*Department of Biology, Queen Elizabeth College, University of London.
Feeding and tube-building in the Fabriciinae (Annelida, Polychaeta)
Article first published online: 28 JUN 2008
Proceedings of the Linnean Society of London
Volume 179, Issue 1, pages 37–49, January 1968
How to Cite
LEWIS, D. B. (1968), Feeding and tube-building in the Fabriciinae (Annelida, Polychaeta). Proceedings of the Linnean Society of London, 179: 37–49. doi: 10.1111/j.1095-8312.1968.tb01099.x
- Issue published online: 9 APR 2009
- Article first published online: 28 JUN 2008
- Accepted for publication April, 1967
Sabellid worms use their branchial crowns to collect and sort suspended particles for feeding, and in the majority of cases for tube-building. Two examples from the subfamily Fabriciinae are considered.
- 1In Fabricia sabella the pinnules borne on the three pairs of gill filaments possess three rows of cilia. The two rows of latero-frontal cilia move water through the crown and also trap particles from this current and deposit them on the frontal cilia. These transport the particles to ciliated grooves in the gill filaments, where a little preliminary sorting occurs as they move towards the centre of the crown. The final sorting occurs at the centre of the crown: large particles are rejected whilst the small ones are carried to the mouth. The medium-sized particles are either mixed with mucus and incorporated into the tube or, when the animal is not tube-building, they are rejected.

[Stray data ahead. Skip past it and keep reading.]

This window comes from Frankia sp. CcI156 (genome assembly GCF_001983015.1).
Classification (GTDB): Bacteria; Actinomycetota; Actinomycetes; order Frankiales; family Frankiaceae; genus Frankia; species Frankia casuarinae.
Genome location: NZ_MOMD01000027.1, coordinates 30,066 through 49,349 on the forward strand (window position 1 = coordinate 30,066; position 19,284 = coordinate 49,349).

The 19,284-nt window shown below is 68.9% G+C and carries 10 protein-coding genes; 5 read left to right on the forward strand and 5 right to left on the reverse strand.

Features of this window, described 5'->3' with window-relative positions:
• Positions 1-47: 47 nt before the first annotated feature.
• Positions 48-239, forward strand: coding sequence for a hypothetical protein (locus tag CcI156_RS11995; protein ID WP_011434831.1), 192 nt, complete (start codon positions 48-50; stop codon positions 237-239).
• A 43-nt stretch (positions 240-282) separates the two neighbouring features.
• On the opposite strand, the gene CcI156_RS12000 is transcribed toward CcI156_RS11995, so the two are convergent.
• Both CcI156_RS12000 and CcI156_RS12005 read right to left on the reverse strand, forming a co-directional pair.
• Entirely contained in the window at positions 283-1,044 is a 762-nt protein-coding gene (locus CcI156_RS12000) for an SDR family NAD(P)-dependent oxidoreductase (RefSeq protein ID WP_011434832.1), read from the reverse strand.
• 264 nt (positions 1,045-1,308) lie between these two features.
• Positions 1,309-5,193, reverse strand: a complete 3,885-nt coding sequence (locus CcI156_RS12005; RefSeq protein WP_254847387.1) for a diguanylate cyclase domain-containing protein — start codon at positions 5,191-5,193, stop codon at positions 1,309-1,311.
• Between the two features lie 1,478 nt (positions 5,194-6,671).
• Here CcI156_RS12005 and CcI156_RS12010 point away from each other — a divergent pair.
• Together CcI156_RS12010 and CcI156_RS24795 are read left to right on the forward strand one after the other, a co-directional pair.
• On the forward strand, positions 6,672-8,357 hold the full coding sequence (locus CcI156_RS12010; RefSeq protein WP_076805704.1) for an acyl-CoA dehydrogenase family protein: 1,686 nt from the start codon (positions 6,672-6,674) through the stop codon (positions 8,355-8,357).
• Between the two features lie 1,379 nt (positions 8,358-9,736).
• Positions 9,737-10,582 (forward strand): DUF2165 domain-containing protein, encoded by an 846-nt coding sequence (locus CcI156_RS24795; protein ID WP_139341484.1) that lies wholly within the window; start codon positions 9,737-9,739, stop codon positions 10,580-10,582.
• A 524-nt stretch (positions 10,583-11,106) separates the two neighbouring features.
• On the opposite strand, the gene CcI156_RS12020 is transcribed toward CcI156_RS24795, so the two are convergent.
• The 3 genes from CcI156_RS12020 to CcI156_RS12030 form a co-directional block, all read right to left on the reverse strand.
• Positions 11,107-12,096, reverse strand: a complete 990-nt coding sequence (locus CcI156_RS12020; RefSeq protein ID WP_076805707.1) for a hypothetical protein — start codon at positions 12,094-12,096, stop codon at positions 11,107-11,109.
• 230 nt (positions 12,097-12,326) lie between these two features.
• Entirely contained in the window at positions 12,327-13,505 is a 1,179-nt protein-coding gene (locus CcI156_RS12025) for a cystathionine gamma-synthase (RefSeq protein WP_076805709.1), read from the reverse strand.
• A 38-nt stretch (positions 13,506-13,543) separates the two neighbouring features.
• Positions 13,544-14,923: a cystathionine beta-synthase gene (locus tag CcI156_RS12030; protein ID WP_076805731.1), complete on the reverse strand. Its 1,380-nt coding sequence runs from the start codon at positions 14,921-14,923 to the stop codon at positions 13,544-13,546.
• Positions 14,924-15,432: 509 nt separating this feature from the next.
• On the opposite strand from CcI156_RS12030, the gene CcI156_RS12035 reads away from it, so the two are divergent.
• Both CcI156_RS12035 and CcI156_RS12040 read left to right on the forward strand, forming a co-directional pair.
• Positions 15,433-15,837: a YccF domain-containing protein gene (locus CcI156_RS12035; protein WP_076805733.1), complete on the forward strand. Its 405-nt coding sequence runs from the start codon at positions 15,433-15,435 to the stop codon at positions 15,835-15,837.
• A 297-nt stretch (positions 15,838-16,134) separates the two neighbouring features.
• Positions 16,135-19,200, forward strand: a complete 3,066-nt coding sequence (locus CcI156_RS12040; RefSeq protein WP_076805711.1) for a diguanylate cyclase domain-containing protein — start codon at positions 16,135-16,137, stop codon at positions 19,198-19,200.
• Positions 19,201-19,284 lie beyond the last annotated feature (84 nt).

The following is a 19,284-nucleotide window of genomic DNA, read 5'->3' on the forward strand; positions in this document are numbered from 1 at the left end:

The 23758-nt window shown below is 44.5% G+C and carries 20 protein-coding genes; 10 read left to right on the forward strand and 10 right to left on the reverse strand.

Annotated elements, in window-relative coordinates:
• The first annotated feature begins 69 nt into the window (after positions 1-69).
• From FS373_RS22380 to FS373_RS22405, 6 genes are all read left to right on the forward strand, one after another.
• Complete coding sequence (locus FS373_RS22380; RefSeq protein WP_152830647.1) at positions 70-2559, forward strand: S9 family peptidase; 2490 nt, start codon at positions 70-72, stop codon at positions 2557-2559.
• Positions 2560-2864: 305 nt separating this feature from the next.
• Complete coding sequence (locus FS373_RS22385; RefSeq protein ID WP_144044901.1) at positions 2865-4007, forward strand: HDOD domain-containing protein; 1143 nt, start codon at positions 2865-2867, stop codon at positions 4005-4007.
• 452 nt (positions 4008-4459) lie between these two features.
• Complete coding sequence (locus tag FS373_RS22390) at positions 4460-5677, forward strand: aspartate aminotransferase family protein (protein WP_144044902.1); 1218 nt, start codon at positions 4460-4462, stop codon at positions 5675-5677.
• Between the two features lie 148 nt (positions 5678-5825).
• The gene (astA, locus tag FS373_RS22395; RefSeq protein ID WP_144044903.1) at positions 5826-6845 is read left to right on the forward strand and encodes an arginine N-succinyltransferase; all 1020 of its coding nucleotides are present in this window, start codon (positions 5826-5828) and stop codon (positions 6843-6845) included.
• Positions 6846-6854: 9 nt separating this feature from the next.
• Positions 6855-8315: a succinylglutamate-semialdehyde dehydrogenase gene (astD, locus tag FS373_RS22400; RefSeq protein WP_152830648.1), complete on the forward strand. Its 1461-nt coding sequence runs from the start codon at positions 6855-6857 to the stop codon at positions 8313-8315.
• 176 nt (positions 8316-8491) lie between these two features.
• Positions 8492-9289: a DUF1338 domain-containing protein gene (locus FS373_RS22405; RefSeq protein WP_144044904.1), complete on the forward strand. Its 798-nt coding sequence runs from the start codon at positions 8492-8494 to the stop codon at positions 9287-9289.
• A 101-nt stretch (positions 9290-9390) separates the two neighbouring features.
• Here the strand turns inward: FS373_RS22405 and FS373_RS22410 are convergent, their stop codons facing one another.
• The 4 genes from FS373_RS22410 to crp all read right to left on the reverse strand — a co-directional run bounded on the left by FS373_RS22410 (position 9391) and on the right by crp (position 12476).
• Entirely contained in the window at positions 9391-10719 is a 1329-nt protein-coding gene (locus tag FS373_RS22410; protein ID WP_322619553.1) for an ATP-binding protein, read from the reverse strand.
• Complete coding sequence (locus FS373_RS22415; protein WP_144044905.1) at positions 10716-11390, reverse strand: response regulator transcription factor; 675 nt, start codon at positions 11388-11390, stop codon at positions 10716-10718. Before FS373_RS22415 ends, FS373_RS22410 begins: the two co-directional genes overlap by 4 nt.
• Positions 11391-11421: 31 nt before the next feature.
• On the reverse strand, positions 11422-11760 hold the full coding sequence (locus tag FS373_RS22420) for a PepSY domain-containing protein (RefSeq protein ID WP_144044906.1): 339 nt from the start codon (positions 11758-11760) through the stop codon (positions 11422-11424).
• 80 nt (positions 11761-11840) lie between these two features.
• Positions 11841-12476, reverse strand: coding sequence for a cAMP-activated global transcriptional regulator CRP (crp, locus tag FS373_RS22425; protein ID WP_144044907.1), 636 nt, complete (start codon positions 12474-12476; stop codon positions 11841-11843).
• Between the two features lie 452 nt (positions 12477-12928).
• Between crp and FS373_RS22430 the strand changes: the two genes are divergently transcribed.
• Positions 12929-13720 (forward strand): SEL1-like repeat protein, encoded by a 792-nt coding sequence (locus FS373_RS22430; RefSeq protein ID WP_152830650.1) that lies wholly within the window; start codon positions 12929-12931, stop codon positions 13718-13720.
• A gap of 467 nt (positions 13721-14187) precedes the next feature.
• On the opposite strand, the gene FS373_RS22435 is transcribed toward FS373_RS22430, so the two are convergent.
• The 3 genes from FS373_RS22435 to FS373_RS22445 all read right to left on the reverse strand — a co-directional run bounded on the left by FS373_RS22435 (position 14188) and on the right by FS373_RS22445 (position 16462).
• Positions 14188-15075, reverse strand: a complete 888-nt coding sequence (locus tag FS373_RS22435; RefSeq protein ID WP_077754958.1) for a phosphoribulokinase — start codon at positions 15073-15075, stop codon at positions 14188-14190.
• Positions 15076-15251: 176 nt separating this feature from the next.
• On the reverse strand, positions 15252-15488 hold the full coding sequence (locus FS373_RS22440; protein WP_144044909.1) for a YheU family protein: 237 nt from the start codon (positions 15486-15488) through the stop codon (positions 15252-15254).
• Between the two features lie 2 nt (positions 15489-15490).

- 2In Manayunkia aestuarina the four pairs of gill filaments and the pair of tentacles are devoid of pinnules, but bear three rows of cilia. Usually two pairs of gill filaments are moved over the surface of the substratum and particles are collected from it by the latero-frontal cilia. The particles are then deposited on the frontal cilia in the gill-filament groove; this is deposit feeding. Particles disturbed during deposit feeding become suspended in the water and are then trapped by the latero-frontal cilia on the remaining gill filaments and the tentacles; this is secondary suspension feeding. Particles already in suspension are also utilized; this is suspension feeding. Particles collected by these three methods are moved down the gill-filament grooves, where a little preliminary sorting occurs. As in Fabricia, the particles are completely sorted in the centre of the crown. The large particles are rejected, small particles move to the mouth and the medium-sized particles travel to the ventral lip where they are coated with mucus and incorporated into the tube or, as in Fabricia, rejected.
- 3The development of the abfrontal cilia, the sorting mechanism in the gill filaments and the presence of mucous glands in the pinnules and other gill-filament structures of the larger sabellids, are considered in the discussion.